Things are a bit complicated this week. Work is still incredibly busy. School is requiring a bit more attention than I was expecting. I have a couple of self-imposed writing deadlines that either hit this past week or next. And I’ve been processing a lot of big-picture stuff offline. It’s stuff I’ll probably share eventually, but… I’m not finding the words just yet.
So let’s talk about influences instead! I’ll be honest, I had a pretty solid picture of how magic worked long before I discovered paganism or even occultism. I don’t think it’ll come as a shock to anyone who reads this blog, but most of my magical roots grew in the library.
My first exposure to the idea of magic as pulling on the threads that connect people and things actually came from Searching for Dragons, by Patricia Wrede. My second came from The Thread That Binds the Bones, by Nina Kiriki Hoffman. It’s not until much later that I connected that with the idea of wyrd, despite using it as the basis of my own understanding for years. (I never said I was clever.)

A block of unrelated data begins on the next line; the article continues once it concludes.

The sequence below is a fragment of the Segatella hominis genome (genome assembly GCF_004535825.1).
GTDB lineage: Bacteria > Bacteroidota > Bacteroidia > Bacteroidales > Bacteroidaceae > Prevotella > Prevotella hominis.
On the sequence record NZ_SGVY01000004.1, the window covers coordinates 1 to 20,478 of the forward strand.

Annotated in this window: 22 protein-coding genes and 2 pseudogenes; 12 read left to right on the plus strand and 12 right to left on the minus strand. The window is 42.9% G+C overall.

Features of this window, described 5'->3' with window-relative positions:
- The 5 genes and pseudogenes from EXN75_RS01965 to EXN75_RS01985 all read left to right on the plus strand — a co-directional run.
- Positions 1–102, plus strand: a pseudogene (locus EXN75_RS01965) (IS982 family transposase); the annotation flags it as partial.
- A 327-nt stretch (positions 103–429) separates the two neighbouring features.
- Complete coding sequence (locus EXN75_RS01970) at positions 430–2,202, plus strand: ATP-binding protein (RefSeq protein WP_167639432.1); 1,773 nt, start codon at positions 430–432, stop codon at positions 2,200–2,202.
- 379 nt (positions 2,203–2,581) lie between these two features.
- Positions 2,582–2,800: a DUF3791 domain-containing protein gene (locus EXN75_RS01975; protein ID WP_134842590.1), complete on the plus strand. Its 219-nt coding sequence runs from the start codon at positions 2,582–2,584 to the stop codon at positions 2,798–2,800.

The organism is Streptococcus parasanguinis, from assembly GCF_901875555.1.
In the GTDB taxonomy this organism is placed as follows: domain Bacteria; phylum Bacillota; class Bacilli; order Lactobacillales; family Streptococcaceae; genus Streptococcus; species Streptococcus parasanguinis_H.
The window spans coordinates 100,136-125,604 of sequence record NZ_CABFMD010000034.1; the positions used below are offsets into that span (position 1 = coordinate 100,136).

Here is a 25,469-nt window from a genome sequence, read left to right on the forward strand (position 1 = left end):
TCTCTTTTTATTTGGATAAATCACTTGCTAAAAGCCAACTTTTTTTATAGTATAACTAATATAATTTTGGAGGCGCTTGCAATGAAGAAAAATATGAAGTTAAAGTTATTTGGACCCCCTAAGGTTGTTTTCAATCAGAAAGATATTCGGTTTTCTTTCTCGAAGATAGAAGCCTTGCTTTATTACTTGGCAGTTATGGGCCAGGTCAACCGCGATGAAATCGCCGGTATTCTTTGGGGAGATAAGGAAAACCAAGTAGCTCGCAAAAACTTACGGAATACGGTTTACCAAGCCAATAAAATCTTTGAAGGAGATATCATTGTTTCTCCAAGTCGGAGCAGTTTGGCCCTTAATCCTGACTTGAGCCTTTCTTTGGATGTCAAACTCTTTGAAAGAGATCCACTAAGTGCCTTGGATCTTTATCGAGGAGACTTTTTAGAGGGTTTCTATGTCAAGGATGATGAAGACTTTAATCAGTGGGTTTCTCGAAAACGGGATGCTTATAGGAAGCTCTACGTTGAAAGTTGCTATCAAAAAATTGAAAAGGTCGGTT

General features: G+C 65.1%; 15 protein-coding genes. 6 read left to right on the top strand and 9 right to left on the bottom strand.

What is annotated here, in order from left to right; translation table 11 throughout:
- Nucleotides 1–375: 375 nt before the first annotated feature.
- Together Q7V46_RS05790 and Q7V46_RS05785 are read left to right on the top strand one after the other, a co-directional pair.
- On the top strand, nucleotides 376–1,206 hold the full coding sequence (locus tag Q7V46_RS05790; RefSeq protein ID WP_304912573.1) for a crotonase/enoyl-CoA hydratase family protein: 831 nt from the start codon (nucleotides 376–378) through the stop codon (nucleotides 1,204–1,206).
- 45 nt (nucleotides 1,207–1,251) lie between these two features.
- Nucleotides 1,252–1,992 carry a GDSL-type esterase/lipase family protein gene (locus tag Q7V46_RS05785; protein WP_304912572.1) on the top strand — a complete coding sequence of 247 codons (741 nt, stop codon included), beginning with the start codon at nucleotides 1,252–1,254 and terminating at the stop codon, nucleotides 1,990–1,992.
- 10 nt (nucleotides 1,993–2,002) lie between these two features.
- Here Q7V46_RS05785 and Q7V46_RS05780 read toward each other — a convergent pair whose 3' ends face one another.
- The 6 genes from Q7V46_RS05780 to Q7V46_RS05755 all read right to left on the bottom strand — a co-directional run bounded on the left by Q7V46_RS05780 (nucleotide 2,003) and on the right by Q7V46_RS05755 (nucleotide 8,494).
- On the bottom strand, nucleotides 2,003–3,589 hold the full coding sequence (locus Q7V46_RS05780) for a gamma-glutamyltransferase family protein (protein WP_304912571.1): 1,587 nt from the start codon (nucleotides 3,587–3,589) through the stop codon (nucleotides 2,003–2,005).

I actually took a lot away from Hoffman – a lot of my visualization comes from the way she presented the elements in her early novels and short stories, and the first time I read about someone being “owned” by a Power in a way that made sense to me was in her short story Airborn. I can tell you when I read it – it was in the May 1996 issue of Fantasy & Science Fiction, so it would have been not long after I turned fifteen.
I actually just now did the math on that. For fuck’s sake, that was more than half my life ago. It’s a little scary how much she’s shaped how I see the world; I’m pretty sure she’s more than half the reason I ended up in the PNW.
That’s the reason the whole theos logos thing works for me. Of course I work magic with words – I learned magic from words! What else would I find so inherently magical and meaningful?